Thursday, June 13, 2024

This is an ARCHIVED article at Information and links may well be out of date.

The Democratic Unionist Party (DUP) Manifesto for the Westminster General Election 2015 supports a strong UK defence, with defence spending not falling below 2% of GDP, and argues that the next Strategic Defence and Security Review should ensure that our Armed Forces should be capable of undertaking multiple deployments, whether as part of a multinational force or on our own. It also says that the Military Covenant should be implemented fully "and in an equivalent manner" in all parts of the UK.

But what is the DUP policy on representation for armed forces personnel?

Service personnel representation is not mentioned in the current DUP Manifesto. But senior party figures have on several occasions in previous years affirmed their support for representation. In addition to other DUP replies to BAFF members in Northern Ireland, the late Dr Ian R K Paisley MP MLA a front bench DUP spokesman replied to the BAFF Chairman in late 2008 confirming that "You can be reassured of our continued support."

It seems reasonable to suppose that the DUP, once reminded of the British Armed Forces Federation proposals and satisfied once again that they are sensible and consistent with armed forces cohesion and effectiveness, may be prepared to support personnel representation in the next Parliament.


BAFF and the General Election

BAFF encourages its members, and others in the armed forces community, to register to vote, and then to exercise their own voting choice in any election or referendum. British Armed Forces Federation's political neutrality is not only hard-wired into its Constitution, but also demonstrated by its consistent track record while operating in the public arena and online over more than eight years. BAFF continues to build cross-party support for the principle of service personnel representation, and remains available for consultation by any registered political parties or candidates.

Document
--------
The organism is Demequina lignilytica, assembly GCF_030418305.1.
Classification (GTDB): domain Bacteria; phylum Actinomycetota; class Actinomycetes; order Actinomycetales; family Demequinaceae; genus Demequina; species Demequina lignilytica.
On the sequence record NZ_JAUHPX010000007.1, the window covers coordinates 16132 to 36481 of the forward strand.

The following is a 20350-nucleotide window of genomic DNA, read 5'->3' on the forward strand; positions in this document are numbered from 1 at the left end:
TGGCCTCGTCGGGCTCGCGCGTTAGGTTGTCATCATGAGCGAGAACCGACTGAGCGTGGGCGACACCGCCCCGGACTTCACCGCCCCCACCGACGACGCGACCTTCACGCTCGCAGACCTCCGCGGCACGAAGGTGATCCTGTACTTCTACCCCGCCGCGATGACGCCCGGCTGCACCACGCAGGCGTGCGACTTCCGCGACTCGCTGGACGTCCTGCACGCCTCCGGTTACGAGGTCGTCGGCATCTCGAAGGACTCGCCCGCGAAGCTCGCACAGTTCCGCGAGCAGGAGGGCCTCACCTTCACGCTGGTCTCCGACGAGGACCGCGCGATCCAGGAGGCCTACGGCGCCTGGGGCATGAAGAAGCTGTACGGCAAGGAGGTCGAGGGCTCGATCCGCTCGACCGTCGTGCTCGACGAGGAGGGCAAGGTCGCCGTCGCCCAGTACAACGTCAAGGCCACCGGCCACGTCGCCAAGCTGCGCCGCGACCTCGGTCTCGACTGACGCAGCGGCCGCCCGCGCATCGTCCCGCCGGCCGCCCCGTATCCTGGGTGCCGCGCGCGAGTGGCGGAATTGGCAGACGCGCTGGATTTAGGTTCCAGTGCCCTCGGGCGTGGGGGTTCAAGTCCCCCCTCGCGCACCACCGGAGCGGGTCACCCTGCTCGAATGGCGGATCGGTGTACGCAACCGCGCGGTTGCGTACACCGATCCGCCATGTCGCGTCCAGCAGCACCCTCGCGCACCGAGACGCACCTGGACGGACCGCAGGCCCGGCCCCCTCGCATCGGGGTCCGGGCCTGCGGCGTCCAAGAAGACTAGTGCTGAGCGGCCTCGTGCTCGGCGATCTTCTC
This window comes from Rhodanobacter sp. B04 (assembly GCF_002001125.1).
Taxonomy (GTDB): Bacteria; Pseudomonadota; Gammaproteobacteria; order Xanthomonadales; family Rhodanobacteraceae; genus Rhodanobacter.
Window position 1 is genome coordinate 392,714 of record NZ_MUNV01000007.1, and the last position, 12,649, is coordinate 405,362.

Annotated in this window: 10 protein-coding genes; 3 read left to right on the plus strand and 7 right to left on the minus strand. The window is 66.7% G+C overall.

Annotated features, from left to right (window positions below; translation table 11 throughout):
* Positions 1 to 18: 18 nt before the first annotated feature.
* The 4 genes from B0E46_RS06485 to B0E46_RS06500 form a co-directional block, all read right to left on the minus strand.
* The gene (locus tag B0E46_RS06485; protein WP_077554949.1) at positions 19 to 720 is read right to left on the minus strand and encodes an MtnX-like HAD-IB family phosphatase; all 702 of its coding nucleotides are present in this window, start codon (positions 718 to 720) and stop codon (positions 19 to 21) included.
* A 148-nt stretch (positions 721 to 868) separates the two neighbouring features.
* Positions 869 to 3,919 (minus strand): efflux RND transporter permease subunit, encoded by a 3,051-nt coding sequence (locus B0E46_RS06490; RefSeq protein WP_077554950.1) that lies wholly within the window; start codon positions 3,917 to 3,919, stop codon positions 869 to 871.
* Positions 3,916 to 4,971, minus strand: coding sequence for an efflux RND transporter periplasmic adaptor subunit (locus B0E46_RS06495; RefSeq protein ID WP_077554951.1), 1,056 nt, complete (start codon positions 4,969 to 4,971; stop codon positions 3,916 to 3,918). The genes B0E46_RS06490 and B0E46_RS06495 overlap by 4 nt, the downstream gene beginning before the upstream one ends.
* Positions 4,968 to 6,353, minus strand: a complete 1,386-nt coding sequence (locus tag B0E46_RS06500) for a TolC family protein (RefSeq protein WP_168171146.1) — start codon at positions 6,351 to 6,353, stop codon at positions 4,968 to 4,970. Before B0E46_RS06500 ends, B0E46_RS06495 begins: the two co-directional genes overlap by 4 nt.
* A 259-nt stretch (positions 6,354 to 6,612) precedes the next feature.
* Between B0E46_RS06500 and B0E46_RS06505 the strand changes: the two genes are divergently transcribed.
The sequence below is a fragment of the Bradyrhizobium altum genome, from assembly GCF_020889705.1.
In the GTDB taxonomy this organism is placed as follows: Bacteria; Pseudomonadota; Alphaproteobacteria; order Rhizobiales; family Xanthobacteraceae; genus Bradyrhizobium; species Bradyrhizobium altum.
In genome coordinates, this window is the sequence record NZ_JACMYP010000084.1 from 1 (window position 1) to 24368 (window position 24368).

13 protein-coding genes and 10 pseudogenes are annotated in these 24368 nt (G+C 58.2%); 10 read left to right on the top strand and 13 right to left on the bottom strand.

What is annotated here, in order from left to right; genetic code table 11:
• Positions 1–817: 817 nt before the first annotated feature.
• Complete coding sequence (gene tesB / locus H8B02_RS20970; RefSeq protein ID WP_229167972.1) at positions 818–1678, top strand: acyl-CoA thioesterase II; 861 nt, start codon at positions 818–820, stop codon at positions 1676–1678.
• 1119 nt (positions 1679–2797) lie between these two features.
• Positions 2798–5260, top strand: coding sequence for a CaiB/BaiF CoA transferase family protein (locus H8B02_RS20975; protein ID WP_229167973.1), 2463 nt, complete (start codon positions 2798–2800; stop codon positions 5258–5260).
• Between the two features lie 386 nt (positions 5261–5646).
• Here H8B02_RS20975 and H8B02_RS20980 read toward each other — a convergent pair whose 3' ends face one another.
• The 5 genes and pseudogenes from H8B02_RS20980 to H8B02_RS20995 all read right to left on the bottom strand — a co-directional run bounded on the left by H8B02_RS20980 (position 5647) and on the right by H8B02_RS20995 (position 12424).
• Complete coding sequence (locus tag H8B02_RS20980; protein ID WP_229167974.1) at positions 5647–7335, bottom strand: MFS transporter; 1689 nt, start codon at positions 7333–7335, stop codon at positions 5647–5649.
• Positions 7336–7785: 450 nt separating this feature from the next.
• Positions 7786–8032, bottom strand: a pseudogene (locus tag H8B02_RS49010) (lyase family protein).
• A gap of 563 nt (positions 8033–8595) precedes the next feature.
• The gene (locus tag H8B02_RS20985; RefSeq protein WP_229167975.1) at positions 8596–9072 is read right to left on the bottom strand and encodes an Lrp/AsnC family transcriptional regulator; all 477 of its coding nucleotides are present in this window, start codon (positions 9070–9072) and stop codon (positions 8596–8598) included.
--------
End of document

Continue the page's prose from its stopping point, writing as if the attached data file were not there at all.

A quote about... representation

I was also concerned that service personnel were beginning to think it was necessary to form an independent organisation - the British Armed Forces Federation - to lobby for improved living accommodation, better medical care and enhanced compensation claim limits.

In my book, looking after individuals should naturally be a principal duty of the chain of command, and I was determined to make the group's existence superfluous. If I, and my senior colleagues, did our jobs properly there would be no need for a federation or union. I was determined that such a movement was not going to gather momentum on my watch.

'Leading from the front', the autobiography (2010) of General Sir Richard Dannatt (now Lord Dannatt) - CGS 2006-9